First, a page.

A typical flat frame

Flat Frame: Canon 5D II with 16-35mm f/2.8 L II lens at 20mm

How Do I Create a Flat Frame?

There are many ways to create a flat frame, let me quickly run through a few. First make sure your zoom, aperture and focus are as you will be using them because vignetting and center of field brightness change as you adjust the zoom, aperture or focus. I usually set my camera on aperture priority mode and let the camera meter for me.

But how should I take a flat frame image?

  1. Is your sky cloudless (or uniformly gray)?  If so, point the focused camera at the sky (and only sky) and take a couple of normally exposed images.  Because it’s probably not as uniform as you think, try rotating the camera and pointing it differently to get a good average flat frame. If you are using a very wide-angle lens, it may be hard to get “only sky”.
  2. Take a clean white t-shirt. Drape it over the lens or lens hood. Smooth it out. Shoot a few frames, rotate the shirt, shoot a few more. Obviously if you’re doing this at night, you’ll need a uniform light source – the good news is the color temperature doesn’t matter much.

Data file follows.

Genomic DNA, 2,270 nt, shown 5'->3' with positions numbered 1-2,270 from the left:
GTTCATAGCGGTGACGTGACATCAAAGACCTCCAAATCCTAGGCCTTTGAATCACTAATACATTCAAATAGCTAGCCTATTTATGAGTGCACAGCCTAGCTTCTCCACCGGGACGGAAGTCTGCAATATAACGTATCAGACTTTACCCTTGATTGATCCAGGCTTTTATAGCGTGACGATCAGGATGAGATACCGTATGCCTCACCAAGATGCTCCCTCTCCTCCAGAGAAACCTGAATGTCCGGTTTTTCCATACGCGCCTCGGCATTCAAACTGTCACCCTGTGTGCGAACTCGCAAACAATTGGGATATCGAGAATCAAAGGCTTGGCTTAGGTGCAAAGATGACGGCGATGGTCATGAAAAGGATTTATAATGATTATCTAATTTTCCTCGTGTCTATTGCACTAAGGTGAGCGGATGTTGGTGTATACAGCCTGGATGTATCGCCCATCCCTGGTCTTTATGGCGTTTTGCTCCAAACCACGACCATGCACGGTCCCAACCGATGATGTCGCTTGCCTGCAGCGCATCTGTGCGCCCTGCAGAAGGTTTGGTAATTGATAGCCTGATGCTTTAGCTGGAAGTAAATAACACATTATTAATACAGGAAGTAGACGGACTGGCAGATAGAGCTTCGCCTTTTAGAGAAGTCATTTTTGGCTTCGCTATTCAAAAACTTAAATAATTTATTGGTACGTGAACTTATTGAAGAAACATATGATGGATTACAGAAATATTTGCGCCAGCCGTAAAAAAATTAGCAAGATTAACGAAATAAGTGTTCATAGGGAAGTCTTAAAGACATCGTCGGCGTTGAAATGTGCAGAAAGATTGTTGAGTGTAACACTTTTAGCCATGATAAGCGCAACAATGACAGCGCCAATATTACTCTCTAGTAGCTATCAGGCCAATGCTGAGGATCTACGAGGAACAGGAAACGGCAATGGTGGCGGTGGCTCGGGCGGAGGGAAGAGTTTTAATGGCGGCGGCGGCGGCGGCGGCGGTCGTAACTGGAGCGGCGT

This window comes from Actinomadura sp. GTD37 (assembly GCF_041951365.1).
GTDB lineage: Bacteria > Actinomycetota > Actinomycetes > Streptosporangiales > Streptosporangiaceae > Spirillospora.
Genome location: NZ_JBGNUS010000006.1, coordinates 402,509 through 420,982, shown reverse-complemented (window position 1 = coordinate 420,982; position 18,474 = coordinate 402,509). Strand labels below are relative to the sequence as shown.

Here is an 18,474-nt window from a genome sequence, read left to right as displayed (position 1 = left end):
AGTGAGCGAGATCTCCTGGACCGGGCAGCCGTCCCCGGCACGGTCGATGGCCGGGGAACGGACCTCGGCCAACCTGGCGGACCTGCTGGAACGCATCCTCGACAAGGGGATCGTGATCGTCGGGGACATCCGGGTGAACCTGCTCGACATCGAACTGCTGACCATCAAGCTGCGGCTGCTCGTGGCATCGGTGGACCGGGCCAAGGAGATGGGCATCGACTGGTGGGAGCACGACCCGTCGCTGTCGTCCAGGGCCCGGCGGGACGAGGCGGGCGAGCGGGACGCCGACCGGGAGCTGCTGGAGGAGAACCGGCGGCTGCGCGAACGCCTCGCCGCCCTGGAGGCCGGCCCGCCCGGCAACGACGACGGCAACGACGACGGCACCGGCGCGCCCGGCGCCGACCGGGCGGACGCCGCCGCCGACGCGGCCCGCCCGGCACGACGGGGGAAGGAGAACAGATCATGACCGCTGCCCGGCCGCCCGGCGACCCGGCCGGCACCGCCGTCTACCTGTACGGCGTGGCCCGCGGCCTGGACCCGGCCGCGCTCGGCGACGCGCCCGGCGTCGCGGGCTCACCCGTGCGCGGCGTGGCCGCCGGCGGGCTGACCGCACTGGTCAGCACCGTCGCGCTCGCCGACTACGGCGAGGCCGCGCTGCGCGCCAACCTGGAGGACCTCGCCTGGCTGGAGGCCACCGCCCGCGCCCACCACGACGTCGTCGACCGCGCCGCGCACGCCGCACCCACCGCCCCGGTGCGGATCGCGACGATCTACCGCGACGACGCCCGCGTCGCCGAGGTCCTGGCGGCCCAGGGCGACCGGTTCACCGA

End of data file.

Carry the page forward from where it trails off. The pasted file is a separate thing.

3. Select a uniform white or gray display on your iPad, iPhone, Mac or laptop computer. Hold the tablet up against the lens – making sure the lens is completely covered by the display and take several exposures. Rotate the camera or light source to avoid hot spots.

For optimum effectiveness, shoot the flat frames immediately before or after taking your normal shots and do not change the focus, aperture or zoom. Take your flat frames – you should have six to ten of them, and average them. Do not adjust your flat frames. That is, do not brighten, darken or contrast enhance them.

What Can I Do with a Flat Frame?